A British jihadist fighting for Somalia’s Al-Qaeda affiliate, the Shebab, is believed to have been killed in a thwarted attack on a Kenyan army base, a Kenyan defence spokesman said.
Thomas Evans is believed to have been among a group of militants who launched a pre-dawn raid Sunday on a Kenyan army base in Baure, close to the border with Somalia.
Two Kenyan soldiers were killed and at least 15 Shebab fighters died in the shootout, among them two “Caucasians”, according to Kenyan defence officials.
“All the available data, including photographs, points to it being Thomas Evans. There is an investigation going on with forensics and DNA to confirm his identity,” said Kenya Defence Forces spokesman Colonel David Obonyo.
If confirmed, Evans’ death would be the first reported case of a British Islamist militant being killed on Kenyan soil.
Evans, in his mid-20s and also known as Abdul Hakim, is a Muslim convert whose family lives in Buckinghamshire in southern England. In 2011, he reportedly travelled to Somalia, succeeding on his third attempt to join Shebab.
A statement issued by Evans’ mother Sally on Monday said, “My son Michael and I are currently awaiting official confirmation regarding the death of my son Thomas. We cannot comment any further at this time and request the press respect our privacy.”
The British embassy in Nairobi said it was “seeking to confirm reports” that a Briton had been killed.
In an interview with a British newspaper last year Sally Evans described the transformation of her hip-hop loving son when he converted to Islam aged 19.
She described how he stopped watching television, grew a beard, shaved his head and began using a twig instead of a toothbrush to clean his teeth.
Sally Evans said she had informed British police of her son’s journey to Somalia. “I would rather have Thomas alive behind bars than dead in the middle of nowhere,” she told The Sunday Times in 2014.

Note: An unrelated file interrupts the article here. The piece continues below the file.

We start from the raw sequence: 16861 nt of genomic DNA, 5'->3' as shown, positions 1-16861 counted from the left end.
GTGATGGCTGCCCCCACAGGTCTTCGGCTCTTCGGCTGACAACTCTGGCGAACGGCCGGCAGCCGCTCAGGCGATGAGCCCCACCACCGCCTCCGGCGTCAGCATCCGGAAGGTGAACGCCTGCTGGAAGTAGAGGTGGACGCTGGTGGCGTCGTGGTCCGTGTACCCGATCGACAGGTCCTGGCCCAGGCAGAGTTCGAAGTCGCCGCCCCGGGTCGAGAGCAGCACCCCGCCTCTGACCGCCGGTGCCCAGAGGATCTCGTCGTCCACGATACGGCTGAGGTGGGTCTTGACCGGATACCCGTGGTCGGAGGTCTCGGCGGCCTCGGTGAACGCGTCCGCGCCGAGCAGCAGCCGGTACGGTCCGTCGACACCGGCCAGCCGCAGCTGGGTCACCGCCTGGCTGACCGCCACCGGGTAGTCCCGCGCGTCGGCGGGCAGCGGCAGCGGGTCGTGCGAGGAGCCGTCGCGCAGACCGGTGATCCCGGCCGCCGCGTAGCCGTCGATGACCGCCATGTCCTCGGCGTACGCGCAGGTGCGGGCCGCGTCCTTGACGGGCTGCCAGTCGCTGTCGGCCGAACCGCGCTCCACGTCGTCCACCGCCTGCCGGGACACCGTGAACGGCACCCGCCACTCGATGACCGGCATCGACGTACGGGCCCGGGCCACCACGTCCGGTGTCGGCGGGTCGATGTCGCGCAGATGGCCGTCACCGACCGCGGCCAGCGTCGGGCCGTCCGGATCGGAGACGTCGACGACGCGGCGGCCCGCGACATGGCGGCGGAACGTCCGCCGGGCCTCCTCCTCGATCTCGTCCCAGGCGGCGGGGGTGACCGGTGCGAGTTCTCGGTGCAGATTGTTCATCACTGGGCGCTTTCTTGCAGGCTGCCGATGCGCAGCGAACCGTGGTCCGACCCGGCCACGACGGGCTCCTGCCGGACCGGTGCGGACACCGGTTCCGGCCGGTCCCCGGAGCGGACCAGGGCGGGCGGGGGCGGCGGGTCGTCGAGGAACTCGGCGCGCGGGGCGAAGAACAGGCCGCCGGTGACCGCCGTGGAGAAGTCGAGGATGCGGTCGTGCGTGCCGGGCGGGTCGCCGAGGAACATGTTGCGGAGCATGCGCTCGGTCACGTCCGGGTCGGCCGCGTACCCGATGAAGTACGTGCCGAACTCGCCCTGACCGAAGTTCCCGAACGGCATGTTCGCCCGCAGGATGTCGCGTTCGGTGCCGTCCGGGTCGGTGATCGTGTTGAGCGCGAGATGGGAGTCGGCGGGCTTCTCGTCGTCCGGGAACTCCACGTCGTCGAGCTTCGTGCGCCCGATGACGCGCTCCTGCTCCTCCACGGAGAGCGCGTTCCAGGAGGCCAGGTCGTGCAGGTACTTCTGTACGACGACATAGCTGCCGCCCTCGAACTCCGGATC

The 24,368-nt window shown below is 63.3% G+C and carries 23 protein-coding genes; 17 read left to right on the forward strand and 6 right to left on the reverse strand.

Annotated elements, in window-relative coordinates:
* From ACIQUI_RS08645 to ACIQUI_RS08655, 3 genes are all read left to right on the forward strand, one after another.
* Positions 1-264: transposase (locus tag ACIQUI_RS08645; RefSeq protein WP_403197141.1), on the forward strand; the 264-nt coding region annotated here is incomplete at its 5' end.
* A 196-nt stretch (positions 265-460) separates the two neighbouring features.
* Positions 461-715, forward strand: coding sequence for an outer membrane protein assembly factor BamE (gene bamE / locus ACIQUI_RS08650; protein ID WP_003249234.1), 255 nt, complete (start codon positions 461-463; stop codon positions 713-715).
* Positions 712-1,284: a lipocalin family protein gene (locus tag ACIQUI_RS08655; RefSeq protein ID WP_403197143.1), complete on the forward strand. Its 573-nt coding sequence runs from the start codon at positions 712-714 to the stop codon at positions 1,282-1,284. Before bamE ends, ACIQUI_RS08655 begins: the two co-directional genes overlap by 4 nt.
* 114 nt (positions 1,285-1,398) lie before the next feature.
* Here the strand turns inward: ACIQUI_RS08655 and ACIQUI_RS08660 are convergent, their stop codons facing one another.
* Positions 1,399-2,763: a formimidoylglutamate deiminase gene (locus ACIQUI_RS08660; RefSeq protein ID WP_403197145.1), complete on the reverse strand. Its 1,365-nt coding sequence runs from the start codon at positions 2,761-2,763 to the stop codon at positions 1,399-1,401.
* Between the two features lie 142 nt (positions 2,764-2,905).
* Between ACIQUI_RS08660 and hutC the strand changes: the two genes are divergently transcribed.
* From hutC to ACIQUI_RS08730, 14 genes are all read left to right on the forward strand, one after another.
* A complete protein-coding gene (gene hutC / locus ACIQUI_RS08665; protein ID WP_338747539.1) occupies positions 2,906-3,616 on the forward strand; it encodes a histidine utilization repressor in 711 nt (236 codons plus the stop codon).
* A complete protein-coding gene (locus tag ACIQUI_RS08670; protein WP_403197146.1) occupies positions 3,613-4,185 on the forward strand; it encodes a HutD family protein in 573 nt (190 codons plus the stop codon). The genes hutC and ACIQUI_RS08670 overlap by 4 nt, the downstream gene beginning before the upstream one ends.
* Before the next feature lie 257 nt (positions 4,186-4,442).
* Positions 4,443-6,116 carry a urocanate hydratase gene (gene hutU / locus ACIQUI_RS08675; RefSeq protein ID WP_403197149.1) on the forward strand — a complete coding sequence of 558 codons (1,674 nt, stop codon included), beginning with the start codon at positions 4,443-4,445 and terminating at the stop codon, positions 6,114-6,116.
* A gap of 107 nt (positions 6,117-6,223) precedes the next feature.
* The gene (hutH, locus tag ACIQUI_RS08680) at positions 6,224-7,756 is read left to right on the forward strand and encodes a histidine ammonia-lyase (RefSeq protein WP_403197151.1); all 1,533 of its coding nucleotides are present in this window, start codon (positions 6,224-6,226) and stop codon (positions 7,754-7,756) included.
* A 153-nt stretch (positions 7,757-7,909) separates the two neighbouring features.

– Shebab under pressure in Somalia –
Kenya’s interior ministry posted a notice on its official Twitter account showing side-by-side photographs of Evans and a dead militant who resembled him, under the banner, “Thomas Evans aka Abdul Hakim Killed. Kenya Stands Strong!”
In a separate attack, also on Sunday, dozens of Shebab gunmen briefly took over a village in Lamu county. Kenyan officials said a major security operation was underway on Monday to pursue both groups of attackers.
The raids came on the anniversary of attacks that began in mid-June 2014 in which close to 100 people were killed in a series of armed assaults on the town of Mpeketoni and surrounding villages.
The attacks in Mpeketoni, close to the once-popular holiday island of Lamu, led to a collapse in tourism on Kenya’s coast after foreign governments warned their nationals against travel to the area.
On Monday, human rights groups said that Kenya’s security response to the Mpeketoni massacres had been marked by beatings, arbitrary detentions and theft.
Under pressure in Somalia, where it has for years been fighting to overthrow the internationally-backed government, Shebab is now increasingly targeting Kenya.
In the group’s deadliest attack to date, four gunmen killed at least 148 people, mostly students, at a university in Garissa in early April. In September 2013, four Shebab gunmen killed at least 67 people in an assault on the Westgate mall in the capital Nairobi.
The Shebab were once a magnet for foreign volunteers, but their capacity to recruit has in recent years been eclipsed by the rise of Islamic State militants in Syria and Iraq, while several foreign Shebab members have fallen victim to in-fighting and purges.
The highest-profile British Shebab supporter is terror suspect Samantha Lewthwaite, known as the “White Widow”. She is wanted in Kenya on charges of being in possession of explosives and conspiracy to commit a felony dating back to December 2011. Her alleged accomplice, Jermaine Grant, is on trial in Mombasa accused of planning attacks on tourist hotels.
Lewthwaite, a 31-year-old Muslim convert, is the widow of Germaine Lindsay, one of four Islamist suicide bombers who attacked the London transport network on July 7, 2005, killing 52 people.
Despite repeated rumours there has been no confirmed sighting of her since she gave Kenyan police the slip in Mombasa in 2011.